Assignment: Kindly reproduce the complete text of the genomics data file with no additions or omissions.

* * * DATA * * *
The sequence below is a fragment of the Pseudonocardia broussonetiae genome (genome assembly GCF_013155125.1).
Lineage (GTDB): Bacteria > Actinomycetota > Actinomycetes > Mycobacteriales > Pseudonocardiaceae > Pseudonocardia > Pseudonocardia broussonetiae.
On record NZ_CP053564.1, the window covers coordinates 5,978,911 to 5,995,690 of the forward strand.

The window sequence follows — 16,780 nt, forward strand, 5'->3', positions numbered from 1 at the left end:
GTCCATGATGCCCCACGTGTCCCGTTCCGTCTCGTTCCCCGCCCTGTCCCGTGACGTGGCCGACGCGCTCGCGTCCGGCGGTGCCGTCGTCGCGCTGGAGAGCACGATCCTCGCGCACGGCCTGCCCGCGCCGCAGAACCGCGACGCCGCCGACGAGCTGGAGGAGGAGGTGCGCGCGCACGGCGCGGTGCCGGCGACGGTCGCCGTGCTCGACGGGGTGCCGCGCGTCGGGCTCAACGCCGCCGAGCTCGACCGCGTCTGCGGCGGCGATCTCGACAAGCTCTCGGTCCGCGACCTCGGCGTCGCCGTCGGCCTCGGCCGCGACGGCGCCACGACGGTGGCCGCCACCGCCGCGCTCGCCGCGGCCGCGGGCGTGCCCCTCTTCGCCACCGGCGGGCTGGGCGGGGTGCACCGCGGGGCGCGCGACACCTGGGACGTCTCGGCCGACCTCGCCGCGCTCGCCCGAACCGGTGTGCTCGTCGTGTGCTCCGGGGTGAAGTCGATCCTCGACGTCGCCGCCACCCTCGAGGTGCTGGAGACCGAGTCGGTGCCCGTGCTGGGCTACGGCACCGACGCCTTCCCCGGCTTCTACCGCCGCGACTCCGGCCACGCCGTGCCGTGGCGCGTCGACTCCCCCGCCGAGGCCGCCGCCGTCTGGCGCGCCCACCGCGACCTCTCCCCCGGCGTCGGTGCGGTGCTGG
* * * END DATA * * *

The sequence below is a fragment of the Pseudonocardia broussonetiae genome (genome assembly GCF_013155125.1).
Lineage (GTDB): Bacteria > Actinomycetota > Actinomycetes > Mycobacteriales > Pseudonocardiaceae > Pseudonocardia > Pseudonocardia broussonetiae.
On record NZ_CP053564.1, the window covers coordinates 5,978,911 to 5,995,690 of the forward strand.

The window sequence follows — 16,780 nt, forward strand, 5'->3', positions numbered from 1 at the left end:
GTCCATGATGCCCCACGTGTCCCGTTCCGTCTCGTTCCCCGCCCTGTCCCGTGACGTGGCCGACGCGCTCGCGTCCGGCGGTGCCGTCGTCGCGCTGGAGAGCACGATCCTCGCGCACGGCCTGCCCGCGCCGCAGAACCGCGACGCCGCCGACGAGCTGGAGGAGGAGGTGCGCGCGCACGGCGCGGTGCCGGCGACGGTCGCCGTGCTCGACGGGGTGCCGCGCGTCGGGCTCAACGCCGCCGAGCTCGACCGCGTCTGCGGCGGCGATCTCGACAAGCTCTCGGTCCGCGACCTCGGCGTCGCCGTCGGCCTCGGCCGCGACGGCGCCACGACGGTGGCCGCCACCGCCGCGCTCGCCGCGGCCGCGGGCGTGCCCCTCTTCGCCACCGGCGGGCTGGGCGGGGTGCACCGCGGGGCGCGCGACACCTGGGACGTCTCGGCCGACCTCGCCGCGCTCGCCCGAACCGGTGTGCTCGTCGTGTGCTCCGGGGTGAAGTCGATCCTCGACGTCGCCGCCACCCTCGAGGTGCTGGAGACCGAGTCGGTGCCCGTGCTGGGCTACGGCACCGACGCCTTCCCCGGCTTCTACCGCCGCGACTCCGGCCACGCCGTGCCGTGGCGCGTCGACTCCCCCGCCGAGGCCGCCGCCGTCTGGCGCGCCCACCGCGACCTCTCCCCCGGCGTCGGTGCGGTGCTGG